Few cities can match Riga’s large crop of well-preserved Art Nouveau buildings. You can easily spot an Art Nouveau building, as some sort of ornate carving in the structure – often times a grotesque monster — is peering right back at you. This distinctive German architectural style, which dates back about 100 years, has survived better in Riga than in many German cities and now comprises about 40 percent of the buildings in the central part of the city.
While Old Town makes up only a small portion of Riga, it can easily take the better part of a day to explore all of its treasures. But be prepared to have a stiff neck the following day, as you’re constantly looking up to admire the architecture. You also need to look down at your feet, as the cobblestone streets can be treacherous in places.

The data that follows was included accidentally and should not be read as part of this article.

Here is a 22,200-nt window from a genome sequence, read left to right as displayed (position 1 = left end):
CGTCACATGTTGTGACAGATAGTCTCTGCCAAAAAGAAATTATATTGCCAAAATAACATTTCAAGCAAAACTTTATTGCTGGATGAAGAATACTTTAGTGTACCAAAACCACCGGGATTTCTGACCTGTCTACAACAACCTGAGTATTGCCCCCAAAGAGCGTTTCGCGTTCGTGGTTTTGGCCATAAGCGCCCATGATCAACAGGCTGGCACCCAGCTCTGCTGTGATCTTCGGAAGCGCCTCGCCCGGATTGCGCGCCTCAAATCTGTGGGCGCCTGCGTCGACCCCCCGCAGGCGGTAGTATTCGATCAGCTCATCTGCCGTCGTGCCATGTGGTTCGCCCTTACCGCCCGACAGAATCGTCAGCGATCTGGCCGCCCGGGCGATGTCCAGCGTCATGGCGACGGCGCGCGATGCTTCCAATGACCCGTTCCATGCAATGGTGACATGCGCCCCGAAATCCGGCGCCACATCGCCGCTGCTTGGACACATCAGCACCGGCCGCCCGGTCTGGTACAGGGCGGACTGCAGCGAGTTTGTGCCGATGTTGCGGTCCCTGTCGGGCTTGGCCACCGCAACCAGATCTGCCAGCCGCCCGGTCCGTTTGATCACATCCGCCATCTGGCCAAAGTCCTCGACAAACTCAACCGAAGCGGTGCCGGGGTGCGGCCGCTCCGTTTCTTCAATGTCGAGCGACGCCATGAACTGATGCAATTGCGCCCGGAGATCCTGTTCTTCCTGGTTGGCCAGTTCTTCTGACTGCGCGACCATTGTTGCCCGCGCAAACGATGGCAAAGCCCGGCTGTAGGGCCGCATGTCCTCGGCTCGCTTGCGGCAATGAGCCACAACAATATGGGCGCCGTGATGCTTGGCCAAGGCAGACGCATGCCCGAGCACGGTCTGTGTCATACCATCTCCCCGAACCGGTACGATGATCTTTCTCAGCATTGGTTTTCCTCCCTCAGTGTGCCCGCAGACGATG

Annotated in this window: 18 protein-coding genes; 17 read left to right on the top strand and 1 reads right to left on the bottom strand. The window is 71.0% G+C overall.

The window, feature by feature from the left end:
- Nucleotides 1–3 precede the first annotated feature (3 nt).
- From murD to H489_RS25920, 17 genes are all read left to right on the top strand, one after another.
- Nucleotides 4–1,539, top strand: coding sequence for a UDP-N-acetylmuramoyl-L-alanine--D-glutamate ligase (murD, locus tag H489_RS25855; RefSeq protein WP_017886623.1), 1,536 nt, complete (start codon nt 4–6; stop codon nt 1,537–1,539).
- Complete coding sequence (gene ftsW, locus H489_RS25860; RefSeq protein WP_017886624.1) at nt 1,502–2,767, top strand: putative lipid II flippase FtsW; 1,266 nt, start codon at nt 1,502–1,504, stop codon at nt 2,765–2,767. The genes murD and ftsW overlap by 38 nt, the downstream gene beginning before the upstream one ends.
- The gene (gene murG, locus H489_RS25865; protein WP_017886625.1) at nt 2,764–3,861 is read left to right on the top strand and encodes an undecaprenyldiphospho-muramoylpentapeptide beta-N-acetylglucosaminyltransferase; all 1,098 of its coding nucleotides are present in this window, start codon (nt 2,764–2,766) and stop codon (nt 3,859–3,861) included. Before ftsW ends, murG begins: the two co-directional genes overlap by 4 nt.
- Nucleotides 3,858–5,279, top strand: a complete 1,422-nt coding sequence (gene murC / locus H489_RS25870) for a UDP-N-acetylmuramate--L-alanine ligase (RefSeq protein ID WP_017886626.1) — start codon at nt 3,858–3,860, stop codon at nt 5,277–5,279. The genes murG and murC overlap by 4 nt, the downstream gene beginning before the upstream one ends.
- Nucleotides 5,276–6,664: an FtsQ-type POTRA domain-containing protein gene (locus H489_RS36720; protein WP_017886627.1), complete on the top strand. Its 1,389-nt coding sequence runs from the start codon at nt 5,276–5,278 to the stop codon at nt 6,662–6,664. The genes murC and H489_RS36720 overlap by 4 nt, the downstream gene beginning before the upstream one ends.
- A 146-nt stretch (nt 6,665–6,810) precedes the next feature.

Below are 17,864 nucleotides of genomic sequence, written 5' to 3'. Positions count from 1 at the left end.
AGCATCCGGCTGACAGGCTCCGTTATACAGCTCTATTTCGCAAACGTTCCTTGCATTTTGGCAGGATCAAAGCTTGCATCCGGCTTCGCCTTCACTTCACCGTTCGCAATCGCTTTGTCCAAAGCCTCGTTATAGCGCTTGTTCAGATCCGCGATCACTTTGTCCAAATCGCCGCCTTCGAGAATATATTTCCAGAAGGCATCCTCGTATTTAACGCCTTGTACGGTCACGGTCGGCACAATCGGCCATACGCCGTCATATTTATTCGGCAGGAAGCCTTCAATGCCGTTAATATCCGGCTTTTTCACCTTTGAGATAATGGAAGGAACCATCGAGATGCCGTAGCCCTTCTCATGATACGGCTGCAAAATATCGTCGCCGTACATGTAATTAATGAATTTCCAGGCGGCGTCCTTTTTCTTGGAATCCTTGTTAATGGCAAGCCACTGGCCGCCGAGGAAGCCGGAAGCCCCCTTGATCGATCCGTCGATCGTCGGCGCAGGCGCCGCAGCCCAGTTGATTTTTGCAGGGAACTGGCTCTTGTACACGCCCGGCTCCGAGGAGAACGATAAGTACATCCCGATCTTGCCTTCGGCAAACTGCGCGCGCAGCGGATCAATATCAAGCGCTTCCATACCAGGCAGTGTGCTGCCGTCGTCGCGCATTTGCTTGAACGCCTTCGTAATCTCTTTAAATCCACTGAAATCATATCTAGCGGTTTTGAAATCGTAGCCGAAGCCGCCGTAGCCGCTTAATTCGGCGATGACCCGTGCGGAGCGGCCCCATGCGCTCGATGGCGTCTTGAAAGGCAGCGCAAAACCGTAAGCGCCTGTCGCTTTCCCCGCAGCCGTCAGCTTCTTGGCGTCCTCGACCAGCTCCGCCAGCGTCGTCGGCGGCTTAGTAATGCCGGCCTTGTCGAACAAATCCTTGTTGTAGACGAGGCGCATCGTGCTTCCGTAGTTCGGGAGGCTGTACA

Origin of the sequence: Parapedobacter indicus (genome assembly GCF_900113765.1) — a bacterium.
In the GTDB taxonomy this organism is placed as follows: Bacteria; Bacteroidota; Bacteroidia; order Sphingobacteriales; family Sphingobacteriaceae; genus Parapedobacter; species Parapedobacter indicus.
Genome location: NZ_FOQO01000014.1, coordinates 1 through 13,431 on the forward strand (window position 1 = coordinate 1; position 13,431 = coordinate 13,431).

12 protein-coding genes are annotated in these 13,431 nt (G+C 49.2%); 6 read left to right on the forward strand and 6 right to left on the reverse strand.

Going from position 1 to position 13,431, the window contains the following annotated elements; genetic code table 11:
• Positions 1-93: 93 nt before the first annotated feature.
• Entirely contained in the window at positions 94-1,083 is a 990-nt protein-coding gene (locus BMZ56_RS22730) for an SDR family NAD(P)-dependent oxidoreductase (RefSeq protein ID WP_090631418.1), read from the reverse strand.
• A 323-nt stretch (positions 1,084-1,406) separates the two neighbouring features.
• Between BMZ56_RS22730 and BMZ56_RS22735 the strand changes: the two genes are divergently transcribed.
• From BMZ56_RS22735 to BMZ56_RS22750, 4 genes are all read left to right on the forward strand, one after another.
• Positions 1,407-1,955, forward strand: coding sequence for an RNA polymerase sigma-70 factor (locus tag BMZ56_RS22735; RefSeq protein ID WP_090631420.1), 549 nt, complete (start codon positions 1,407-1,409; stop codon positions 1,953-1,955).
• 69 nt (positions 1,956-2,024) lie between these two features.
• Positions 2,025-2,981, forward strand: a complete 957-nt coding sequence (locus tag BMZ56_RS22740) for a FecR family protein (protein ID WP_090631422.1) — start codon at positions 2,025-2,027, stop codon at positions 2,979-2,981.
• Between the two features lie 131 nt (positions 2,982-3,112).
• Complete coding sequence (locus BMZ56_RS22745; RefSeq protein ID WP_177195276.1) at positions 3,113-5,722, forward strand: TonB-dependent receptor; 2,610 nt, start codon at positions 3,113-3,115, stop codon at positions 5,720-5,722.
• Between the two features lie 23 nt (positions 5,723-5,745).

One of Riga’s many lovely parks.
For a magnificent view from above, visit the 13th century St. Peter’s Church. There’s an elevator that goes to the top of the spire, which at one time was the highest tower in Europe. Wars and lightning strikes have destroyed the tower several times. It was most recently rebuilt in 1973.
Another impressive church in Old Town is the redbrick Dome Cathedral, the largest place of worship in the Baltics. It also dates back to the 13th century and now houses a 6,768-pipe organ, the fourth-largest organ in the world. Like St. Peter’s, the Dome Cathedral was destroyed and rebuilt several times. Both churches are Lutheran, the leading faith among Latvians.